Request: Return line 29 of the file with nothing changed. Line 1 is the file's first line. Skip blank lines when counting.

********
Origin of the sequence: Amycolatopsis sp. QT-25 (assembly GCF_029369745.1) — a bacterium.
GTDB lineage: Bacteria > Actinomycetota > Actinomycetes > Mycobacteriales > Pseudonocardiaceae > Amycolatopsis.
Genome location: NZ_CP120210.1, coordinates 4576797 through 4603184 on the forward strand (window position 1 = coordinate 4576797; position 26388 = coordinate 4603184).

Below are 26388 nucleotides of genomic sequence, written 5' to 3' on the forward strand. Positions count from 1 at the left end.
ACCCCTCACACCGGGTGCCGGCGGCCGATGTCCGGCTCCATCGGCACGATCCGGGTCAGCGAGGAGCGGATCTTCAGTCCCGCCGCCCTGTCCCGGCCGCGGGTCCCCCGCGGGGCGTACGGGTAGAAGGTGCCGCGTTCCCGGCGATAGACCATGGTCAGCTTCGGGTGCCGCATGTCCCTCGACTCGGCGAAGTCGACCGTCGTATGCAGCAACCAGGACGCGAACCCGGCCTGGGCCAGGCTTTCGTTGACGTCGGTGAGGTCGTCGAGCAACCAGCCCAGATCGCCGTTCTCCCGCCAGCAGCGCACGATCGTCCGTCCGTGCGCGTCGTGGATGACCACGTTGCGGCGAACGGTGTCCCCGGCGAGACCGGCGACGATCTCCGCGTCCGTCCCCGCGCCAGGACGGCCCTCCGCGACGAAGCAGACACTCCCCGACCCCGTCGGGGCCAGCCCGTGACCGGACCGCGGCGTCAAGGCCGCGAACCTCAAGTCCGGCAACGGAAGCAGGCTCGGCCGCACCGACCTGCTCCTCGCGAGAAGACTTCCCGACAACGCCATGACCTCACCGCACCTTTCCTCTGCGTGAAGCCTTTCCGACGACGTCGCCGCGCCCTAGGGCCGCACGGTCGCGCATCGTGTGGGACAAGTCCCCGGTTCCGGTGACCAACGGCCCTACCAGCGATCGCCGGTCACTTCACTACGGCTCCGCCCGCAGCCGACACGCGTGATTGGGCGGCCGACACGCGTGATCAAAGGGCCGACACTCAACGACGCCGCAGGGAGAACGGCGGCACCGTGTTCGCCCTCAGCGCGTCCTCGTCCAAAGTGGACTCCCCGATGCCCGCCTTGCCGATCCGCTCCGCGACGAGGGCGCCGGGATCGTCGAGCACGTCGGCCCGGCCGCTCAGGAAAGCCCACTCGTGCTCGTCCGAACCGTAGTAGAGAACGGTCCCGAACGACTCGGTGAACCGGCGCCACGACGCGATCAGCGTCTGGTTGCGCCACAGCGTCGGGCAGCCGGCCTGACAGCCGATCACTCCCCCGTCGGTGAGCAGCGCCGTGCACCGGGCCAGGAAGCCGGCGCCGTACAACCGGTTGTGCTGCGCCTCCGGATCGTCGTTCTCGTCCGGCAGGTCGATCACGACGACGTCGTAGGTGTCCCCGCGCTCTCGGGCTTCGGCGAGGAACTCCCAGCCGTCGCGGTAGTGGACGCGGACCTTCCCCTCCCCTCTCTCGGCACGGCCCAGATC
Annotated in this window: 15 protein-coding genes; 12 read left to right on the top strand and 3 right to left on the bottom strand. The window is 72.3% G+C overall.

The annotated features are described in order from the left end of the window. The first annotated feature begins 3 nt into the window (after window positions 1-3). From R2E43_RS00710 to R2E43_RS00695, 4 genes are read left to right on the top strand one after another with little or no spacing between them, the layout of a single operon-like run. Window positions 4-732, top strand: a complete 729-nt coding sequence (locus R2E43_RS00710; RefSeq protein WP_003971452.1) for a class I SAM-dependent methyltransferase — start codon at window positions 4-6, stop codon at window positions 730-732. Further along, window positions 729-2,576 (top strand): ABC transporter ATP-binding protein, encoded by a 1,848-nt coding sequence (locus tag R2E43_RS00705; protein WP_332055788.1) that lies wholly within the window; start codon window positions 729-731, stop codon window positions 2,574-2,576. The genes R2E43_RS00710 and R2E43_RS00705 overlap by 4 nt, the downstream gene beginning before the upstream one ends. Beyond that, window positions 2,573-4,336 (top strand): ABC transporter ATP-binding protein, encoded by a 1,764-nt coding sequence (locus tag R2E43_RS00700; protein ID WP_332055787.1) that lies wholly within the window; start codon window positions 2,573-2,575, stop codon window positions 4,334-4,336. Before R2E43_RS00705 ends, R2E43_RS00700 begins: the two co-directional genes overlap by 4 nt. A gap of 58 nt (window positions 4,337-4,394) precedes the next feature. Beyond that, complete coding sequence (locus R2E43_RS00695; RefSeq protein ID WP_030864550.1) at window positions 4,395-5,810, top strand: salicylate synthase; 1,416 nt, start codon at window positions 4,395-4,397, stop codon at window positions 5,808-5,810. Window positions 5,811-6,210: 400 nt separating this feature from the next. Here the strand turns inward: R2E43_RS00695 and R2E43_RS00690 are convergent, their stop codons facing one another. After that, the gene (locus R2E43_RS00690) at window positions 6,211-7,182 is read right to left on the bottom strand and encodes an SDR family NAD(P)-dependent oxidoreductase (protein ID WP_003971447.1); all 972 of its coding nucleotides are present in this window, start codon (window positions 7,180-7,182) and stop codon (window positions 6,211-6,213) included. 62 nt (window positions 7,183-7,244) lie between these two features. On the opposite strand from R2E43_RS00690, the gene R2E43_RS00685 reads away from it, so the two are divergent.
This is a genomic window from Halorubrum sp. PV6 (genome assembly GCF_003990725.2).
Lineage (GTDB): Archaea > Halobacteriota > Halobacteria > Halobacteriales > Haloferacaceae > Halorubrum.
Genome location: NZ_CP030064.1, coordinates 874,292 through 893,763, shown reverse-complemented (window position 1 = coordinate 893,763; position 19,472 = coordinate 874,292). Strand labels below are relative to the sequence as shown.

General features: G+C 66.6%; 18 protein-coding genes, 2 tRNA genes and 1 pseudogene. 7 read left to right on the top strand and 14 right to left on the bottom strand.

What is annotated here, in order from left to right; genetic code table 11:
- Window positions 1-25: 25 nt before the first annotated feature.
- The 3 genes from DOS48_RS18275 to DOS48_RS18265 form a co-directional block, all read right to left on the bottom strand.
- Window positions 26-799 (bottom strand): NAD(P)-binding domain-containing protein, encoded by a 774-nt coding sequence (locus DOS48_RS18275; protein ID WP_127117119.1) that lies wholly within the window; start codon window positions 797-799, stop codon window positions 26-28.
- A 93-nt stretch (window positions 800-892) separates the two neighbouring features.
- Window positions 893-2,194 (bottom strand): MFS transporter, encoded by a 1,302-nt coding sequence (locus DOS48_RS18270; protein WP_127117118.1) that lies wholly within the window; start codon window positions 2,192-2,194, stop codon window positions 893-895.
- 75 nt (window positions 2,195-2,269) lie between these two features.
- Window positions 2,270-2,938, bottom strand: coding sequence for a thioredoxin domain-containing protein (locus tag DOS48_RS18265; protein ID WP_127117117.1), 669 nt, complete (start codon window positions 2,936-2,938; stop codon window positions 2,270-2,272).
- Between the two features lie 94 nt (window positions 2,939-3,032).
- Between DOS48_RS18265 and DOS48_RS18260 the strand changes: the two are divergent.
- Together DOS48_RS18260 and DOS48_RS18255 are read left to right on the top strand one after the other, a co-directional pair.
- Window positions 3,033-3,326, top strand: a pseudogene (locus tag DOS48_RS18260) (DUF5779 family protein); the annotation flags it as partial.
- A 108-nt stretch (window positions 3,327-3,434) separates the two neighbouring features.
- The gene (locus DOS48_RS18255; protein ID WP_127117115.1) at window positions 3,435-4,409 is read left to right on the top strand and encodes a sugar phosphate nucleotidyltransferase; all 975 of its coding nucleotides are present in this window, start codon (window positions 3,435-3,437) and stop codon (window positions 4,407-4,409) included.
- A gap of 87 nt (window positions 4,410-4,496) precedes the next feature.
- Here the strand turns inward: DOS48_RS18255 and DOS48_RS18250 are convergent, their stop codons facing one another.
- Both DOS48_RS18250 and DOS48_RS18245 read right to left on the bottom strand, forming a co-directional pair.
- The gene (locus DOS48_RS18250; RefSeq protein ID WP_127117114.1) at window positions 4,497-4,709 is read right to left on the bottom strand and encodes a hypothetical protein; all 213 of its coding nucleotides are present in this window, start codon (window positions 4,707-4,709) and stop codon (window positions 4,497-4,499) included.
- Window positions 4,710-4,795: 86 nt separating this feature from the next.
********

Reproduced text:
- The gene (locus DOS48_RS18250; RefSeq protein ID WP_127117114.1) at window positions 4,497-4,709 is read right to left on the bottom strand and encodes a hypothetical protein; all 213 of its coding nucleotides are present in this window, start codon (window positions 4,707-4,709) and stop codon (window positions 4,497-4,499) included.